In step 206, the list container object instantiates the appropriate number of list item renderer objects of the class specified in step 204. As discussed above, the number of list item renderer objects may correspond to the number of list rows displayed in the user interface. In step 206, the list container object may also set the corresponding data object for each list item renderer object. As discussed above, the list container may simply call a SetData( ) method of each list item renderer object, passing the appropriate list item data object as a parameter. For initial display, the list item data objects passed to the list item renderer objects would typically correspond to the list item data objects at the beginning of the list. For example, for a list with four visible rows, the first four list item data objects may be passed to the list item renderer objects.
In step 208, each list item renderer object displays its corresponding list item data object received in step 206. As discussed above, the list item data objects may be displayed in any of various ways, as appropriate to a particular type of list item data object, application, development platform, etc.
In step 210, the list container object begins processing events, such as user interface events. For example, the list container object may receive and process events representing various user actions, such as scrolling through the list. For such an event, the list container may then update the list display as described below.
As noted above,
As another example, the class determination of the list item renderer objects and the list item renderer object instantiation steps may be performed in various ways other than shown in
FIG. 7—Dynamic Operation of List
In step 300, the user changes the current list position. The user may change the current list position in any of various ways as supported by the user interface and the list container object. For example, as shown in the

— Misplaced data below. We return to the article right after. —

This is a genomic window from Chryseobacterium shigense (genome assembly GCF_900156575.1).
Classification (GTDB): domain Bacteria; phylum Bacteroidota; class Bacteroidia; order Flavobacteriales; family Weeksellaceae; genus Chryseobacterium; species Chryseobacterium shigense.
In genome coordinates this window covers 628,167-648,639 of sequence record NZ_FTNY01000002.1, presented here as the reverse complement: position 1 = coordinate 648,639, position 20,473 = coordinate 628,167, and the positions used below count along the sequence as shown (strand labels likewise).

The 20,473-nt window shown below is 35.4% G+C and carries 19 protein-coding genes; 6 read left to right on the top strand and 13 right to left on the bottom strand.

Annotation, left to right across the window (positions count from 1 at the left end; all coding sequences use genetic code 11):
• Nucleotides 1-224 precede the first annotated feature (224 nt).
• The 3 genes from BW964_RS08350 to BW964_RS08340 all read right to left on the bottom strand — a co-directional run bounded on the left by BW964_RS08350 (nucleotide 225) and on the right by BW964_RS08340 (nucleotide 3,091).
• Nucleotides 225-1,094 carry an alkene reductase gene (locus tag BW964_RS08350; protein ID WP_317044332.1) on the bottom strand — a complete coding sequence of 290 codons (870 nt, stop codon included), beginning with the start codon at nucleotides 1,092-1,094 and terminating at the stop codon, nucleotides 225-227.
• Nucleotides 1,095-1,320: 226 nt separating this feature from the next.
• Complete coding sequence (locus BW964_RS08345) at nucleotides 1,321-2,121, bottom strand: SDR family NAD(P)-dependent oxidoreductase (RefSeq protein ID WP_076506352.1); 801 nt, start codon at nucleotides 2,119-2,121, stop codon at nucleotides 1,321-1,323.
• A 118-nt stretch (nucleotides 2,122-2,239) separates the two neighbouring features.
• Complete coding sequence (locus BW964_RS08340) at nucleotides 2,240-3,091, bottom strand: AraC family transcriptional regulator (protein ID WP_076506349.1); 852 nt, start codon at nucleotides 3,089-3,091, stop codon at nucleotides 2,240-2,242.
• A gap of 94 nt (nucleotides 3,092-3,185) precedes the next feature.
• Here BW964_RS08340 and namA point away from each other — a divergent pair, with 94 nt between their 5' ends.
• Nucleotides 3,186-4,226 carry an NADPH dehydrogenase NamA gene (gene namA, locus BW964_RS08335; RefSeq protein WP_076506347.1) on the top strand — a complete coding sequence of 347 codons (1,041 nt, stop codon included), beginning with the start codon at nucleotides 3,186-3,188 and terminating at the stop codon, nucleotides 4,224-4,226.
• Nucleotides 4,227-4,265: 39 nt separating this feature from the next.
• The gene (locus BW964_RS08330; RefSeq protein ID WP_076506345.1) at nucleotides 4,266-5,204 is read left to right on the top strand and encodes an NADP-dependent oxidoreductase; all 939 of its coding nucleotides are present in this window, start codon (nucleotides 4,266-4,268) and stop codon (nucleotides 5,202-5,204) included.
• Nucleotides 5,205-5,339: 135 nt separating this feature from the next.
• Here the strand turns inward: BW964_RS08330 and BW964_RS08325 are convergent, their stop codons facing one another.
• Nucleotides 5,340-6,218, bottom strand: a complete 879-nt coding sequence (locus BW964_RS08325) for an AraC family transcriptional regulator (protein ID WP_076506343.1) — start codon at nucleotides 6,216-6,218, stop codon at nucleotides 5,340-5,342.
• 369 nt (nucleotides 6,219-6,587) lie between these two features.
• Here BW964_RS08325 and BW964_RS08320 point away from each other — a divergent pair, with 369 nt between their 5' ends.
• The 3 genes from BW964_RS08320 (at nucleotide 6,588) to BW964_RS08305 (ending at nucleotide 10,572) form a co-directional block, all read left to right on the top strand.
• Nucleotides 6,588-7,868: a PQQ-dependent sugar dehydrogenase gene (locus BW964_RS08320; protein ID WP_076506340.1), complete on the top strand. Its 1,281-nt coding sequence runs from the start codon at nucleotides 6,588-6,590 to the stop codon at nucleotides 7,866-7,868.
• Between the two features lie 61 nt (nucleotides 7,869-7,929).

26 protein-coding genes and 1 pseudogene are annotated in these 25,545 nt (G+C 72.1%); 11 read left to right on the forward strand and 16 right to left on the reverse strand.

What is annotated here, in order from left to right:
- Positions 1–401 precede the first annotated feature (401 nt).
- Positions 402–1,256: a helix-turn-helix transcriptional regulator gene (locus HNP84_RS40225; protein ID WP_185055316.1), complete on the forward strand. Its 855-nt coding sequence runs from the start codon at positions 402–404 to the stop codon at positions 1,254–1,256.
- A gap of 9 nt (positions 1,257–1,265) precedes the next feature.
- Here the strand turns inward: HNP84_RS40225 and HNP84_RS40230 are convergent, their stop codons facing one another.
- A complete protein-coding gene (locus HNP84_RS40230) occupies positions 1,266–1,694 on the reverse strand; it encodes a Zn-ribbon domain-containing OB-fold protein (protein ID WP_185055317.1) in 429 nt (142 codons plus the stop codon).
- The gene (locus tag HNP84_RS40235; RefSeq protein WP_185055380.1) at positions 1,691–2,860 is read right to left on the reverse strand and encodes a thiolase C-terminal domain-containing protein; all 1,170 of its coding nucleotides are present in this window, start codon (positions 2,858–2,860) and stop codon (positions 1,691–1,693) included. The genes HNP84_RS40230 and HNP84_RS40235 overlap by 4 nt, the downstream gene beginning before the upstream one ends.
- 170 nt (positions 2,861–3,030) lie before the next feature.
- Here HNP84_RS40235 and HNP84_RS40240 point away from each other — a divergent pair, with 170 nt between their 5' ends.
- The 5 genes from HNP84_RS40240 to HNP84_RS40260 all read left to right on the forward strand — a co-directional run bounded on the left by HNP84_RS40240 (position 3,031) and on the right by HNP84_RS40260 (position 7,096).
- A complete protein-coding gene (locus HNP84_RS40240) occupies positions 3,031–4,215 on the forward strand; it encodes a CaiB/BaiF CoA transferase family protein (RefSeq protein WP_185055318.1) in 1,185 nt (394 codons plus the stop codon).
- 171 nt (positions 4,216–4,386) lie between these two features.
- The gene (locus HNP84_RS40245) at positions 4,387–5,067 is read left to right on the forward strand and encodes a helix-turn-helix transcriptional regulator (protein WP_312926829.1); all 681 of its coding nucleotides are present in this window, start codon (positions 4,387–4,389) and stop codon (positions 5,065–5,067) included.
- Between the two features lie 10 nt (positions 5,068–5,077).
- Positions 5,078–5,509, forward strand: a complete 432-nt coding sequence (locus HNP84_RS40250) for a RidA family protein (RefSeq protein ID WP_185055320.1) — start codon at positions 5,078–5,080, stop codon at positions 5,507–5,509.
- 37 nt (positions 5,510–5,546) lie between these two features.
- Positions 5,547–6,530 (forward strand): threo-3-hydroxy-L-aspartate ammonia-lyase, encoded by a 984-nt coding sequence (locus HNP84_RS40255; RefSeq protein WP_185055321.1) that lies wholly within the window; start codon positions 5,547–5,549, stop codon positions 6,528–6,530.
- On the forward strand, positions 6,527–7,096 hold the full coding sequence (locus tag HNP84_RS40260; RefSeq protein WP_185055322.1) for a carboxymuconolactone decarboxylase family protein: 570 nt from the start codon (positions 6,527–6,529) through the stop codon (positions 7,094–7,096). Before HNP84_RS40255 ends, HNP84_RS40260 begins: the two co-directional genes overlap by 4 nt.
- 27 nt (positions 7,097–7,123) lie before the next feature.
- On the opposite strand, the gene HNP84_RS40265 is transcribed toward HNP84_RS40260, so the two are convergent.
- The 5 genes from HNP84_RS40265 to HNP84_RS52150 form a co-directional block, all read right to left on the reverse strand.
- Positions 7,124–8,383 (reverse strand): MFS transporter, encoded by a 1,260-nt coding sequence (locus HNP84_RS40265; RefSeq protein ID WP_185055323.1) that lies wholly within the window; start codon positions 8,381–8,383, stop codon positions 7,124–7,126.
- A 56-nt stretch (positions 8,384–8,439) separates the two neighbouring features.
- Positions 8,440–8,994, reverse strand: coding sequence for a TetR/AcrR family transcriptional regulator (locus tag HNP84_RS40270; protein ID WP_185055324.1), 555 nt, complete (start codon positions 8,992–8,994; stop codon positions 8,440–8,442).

The list container object itself may also be configured to receive and respond to various user interface events. For example, as discussed above, the list container object may be based on a user interface object that supports these capabilities.
In step 302, the list container object determines the new start index for the list, based on the action performed in step 300. As discussed above with reference to
Once the start index has been updated, the list rows are re-displayed in step 304. The list container object may simply use the start index to retrieve the corresponding list item data object for each list item renderer object, and then inform the list item renderer object of the new data to be displayed, e.g., by calling the renderer object's SetData( ) method as discussed above.
In step 306, each list item renderer object displays its updated list item data object, similarly as discussed above.
As noted above,
Although the embodiments above have been described in considerable detail, numerous variations and modifications will become apparent to those skilled in the art once the above disclosure is fully appreciated. It is intended that the following claims be interpreted to embrace all such variations and modifications.